After the disappointments of the previous season the Club President Sir Julien Cahn took action by replacing Jimmy Iremonger as coach.  At his own expense, Sir Julien engaged Donald Knight – the Surrey and Oxford University batsman, a Wisden ‘Cricketer of the Year’ in 1915 and now a schoolmaster with a strong reputation for developing younger players – and Alan Fairfax, an Australian Test player who was running a cricket school in England.

It was probably too optimistic to hope that this move would lead to a rapid improvement in form, and Notts remained in mid-table throughout the summer.  Their highest position was ninth, and at the premature end of the season they were in 12th place (the same as in 1938) with six wins and eight defeats from 27 County Championship matches.

The Committee’s report described the season as “unsatisfactory”, largely due to weaknesses in the bowling – despite 41 potential bowlers being given trials in the nets; and as was reported later at the Annual General Meeting in March 1940, “the spin bowler Nottinghamshire so urgently required was not forthcoming.”  “Butler bowled consistently, taking 105 wickets at an average of 22 but did not display the brilliant form shown before his illness in 1938.  He and Voce had again to bear the brunt of the bowling, and received but little support from the change bowlers.

“Mr Heane was the most effective change bowler, but as he scored nearly 1,600 runs during the season he could not be expected to bowl for long stretches, but he might with advantage have been less modest, and bowled more frequently ….. Mr Heane batted better than he had ever done scoring 1,578 runs in 44 innings with an average of 39.

“Hardstaff’s batting was brilliant.  [In Notts matches] He scored 1,929 runs in 45 innings with an average of 55.  Keeton showed that he had made a complete recovery from his serious accident of a few years ago, and scored 1,745 runs in 37 innings with an average of 54.  He had the distinction of making the highest score ever made by a Nottinghamshire cricketer in first-class cricket when he made 312 against Middlesex at the Oval”.

In a fixture switched to The Oval because Lord’s was hosting the Eton v Harrow match, Walter Keeton became the first Notts batsman to score a triple hundred; he was at the crease for seven and a quarter hours, striking 28 fours and also hitting ‘a five’.  As a result of this and other good innings, Keeton was selected for the third and final Test against the West Indies alongside Joe Hardstaff, who had also played in the first two Tests.

The Committee’s annual report did find some cause for optimism, commenting that “In fielding and smartness in the field there was a very great improvement, and in this direction there were few teams in the County Championship who were better”.  Club Secretary Capt HA Brown was congratulated “on his handling of the course of physical training which was tried on the players with excellent effect at the beginning of the season.”  Summing up the season, the Committee stated that “In batting and fielding Notts have a good team, but matches cannot be won without bowlers.”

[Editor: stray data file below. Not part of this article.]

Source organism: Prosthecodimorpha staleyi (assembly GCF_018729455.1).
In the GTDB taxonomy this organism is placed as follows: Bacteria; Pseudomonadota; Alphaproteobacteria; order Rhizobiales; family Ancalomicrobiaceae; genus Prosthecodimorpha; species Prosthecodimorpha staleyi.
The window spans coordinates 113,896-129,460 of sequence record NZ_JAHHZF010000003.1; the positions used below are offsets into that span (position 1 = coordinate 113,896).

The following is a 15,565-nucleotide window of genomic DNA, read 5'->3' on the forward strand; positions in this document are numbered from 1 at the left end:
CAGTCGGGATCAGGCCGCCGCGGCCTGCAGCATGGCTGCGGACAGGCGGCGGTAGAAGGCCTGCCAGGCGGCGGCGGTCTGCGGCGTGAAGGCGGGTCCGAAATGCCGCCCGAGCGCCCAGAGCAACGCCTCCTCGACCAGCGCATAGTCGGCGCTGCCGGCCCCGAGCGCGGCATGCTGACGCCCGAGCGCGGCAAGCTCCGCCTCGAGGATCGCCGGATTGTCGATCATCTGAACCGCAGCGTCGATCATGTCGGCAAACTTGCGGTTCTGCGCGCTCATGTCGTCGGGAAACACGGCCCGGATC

The report also highlighted the home match against Essex, when “the county put up one of the brightest batting performances of the season in a remarkable second innings … Set to get 238 in 130 minutes (including the extra half hour) the runs were obtained with 30 minutes and eight wickets to spare.  Keeton scored 93 not out in 100 minutes, and Hardstaff 50 out of 67 not out in 19 minutes.”

The Committee admitted that “the year following a Test match year is generally a poor one financially” and a loss of £1,366 was reported, although this was £200 less than the anticipated deficit.  Subscriptions from 3,147 members totalled £5,175 (£1,500 less than in 1938), and donations fell from £453 to £108.  The Club’s overdraft stood at £1,077, while Bill Voce’s benefit fund had realised £980.

Twenty-one players had appeared in First-Class matches, with debuts made by 23-year old wicketkeeper Eric Meads and left-hand batsman Guy Willatt.  Notts were due to play Gloucestershire starting on 2 September, and on 31 August the Gloucester Citizen was keenly anticipating the match: “Provided international complications allow, the game with Notts should attract a large attendance and the feat of registering 16 victories for the first time in a season would prove a fitting climax to a wonderful campaign by Gloucestershire.”  However war on Germany was declared on 1 September and the match was cancelled, leaving the would-be hosts on 15 wins and occupying third place in the table.

They may not have known it at the time, but five Notts players – James Bradley, David Jones, Cecil Maxwell, Dennis Watkin and Arthur Wheat – would never play another First-Class match for the county.  And as for the other players, would they have expected that Notts’ next First-Class match would not be until May 1946?

June 2020


For all the statistics about the 1939 season and the men who played for Notts, go to: